for National Geographic News
Winter winds circling high above the North Pole drew down near-record amounts of ozone-destroying gases from the upper atmosphere last year, according to a new study.
The destruction of this ozone, which heats the upper atmosphere, could have profound impacts on global climate.
What's more, some climate models suggest that global warming will increase the average strength of polar winds.
Scientists had long believed that highly reactive nitrogen-oxygen gases, collectively referred to as NOx, were drawn down only when large quantities were formed during intense solar storms.
But last winter, when solar activity was low, strong circumpolar winds over the Arctic produced a major downflux of the gases.
More frequent strong winds would bring down more gases and further deplete the ozone layer, which would in turn affect climate change.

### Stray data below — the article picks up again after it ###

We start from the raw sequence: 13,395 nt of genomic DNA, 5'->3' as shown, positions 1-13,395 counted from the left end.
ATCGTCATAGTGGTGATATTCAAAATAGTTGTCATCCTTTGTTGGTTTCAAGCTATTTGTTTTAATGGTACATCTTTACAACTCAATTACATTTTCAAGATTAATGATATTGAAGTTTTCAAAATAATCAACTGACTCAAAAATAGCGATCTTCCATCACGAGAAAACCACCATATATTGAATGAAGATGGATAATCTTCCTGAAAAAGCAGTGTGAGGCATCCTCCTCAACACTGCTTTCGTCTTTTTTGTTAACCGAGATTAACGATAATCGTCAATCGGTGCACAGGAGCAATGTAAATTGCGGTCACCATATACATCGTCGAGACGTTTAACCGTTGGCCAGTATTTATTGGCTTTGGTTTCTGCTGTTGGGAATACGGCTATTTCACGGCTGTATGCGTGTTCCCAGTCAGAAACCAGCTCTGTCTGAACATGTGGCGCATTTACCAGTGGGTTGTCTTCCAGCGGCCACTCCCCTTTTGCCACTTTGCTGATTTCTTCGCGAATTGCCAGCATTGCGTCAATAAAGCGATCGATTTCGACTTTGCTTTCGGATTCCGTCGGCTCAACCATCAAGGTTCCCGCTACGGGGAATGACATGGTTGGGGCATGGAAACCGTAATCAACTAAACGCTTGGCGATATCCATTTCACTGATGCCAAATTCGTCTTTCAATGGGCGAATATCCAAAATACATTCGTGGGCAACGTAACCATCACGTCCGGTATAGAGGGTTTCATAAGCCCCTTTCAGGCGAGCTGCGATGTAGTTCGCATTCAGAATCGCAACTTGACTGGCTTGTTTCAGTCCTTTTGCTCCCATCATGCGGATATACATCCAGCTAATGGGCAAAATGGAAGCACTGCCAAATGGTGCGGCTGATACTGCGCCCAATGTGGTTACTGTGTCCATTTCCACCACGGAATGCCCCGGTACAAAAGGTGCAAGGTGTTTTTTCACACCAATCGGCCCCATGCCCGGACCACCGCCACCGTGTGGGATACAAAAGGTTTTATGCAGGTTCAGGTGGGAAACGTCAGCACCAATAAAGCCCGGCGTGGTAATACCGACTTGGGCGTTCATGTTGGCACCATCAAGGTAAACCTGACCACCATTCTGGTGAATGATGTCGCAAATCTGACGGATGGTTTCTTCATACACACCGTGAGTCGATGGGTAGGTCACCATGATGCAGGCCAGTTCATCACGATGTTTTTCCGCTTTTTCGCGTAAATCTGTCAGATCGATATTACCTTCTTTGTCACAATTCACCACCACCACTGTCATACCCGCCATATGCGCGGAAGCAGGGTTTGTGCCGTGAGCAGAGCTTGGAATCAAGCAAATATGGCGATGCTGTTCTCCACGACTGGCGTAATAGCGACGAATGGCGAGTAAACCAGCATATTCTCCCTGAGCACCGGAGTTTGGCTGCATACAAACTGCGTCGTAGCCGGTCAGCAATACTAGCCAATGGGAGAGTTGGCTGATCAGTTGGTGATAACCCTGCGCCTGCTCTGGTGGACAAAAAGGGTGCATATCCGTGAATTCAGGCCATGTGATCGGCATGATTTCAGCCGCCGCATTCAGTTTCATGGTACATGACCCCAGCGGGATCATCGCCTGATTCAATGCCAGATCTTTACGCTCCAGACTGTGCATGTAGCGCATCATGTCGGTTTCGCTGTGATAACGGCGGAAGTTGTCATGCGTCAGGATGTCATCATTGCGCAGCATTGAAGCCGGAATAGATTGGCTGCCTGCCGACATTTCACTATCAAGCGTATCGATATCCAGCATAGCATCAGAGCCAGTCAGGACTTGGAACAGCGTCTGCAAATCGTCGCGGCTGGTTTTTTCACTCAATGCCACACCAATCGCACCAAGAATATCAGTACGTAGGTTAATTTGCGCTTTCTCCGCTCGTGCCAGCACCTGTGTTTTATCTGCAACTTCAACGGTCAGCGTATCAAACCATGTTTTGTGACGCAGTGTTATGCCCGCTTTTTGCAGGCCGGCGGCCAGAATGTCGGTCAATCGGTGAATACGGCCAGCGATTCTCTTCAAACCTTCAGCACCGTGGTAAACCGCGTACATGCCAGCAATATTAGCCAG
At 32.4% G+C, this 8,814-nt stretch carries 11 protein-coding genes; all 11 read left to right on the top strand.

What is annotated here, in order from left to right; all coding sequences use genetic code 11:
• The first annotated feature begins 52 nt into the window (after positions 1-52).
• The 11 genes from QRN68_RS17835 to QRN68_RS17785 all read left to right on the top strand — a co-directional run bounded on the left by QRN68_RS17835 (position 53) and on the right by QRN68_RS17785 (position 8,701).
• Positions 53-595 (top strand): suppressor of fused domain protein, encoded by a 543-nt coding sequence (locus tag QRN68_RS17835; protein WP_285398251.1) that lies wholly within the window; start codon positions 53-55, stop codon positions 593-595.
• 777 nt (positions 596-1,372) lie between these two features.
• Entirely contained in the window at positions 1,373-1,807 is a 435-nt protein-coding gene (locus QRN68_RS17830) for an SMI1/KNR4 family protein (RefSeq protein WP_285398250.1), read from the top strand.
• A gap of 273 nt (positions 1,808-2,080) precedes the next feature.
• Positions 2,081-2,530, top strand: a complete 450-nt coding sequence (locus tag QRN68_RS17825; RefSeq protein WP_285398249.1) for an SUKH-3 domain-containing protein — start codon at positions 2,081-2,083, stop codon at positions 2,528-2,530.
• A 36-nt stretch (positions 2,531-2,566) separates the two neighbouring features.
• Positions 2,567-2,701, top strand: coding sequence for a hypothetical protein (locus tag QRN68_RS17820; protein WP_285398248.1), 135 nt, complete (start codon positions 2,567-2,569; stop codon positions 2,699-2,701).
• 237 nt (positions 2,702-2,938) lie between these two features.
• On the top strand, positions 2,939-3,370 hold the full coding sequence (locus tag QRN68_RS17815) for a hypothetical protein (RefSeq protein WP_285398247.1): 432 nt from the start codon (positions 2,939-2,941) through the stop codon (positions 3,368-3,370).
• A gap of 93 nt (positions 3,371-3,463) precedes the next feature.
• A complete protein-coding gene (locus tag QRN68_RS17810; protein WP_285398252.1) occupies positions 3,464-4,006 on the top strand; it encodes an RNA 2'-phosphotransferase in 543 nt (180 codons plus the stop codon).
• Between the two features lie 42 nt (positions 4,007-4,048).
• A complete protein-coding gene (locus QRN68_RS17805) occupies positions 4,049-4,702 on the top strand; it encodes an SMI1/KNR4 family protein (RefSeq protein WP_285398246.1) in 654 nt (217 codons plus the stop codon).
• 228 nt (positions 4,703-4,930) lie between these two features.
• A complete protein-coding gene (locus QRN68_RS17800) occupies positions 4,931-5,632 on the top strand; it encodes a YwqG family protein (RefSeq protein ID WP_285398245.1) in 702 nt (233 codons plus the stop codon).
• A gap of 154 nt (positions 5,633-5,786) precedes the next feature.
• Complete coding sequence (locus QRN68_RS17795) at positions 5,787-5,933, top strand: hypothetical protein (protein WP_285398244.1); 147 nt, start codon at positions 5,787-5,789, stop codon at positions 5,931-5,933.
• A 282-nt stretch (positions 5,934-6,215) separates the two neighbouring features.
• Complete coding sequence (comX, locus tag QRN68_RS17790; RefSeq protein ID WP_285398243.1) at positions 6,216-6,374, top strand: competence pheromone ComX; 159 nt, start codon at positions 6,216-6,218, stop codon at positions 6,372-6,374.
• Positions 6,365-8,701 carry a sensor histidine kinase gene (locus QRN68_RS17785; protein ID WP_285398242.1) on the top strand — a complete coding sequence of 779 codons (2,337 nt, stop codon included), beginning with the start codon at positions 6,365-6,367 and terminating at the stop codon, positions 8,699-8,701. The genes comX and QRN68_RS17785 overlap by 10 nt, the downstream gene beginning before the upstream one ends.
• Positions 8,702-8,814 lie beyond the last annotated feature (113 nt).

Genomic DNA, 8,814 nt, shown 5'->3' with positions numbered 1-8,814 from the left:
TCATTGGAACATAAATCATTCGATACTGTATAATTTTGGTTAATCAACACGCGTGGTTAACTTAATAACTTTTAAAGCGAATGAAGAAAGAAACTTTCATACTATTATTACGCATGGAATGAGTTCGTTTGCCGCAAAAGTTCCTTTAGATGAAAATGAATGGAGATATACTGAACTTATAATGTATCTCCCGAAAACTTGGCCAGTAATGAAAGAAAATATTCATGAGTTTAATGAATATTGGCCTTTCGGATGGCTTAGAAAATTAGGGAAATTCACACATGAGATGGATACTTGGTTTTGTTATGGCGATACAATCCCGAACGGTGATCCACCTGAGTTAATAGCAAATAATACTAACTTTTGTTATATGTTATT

Still, says study author Cora Randall, an atmospheric scientist at the University of Colorado at Boulder, other climate models show that global warming will cause polar winds to decrease.
"There are still a lot of questions," she said.
Ozone serves two major roles in the middle part of the atmosphere known as the stratosphere.
At lower elevations, the molecules block ultraviolet (UV) light, reducing the amount of the skin-cancer-causing rays that reach the ground.
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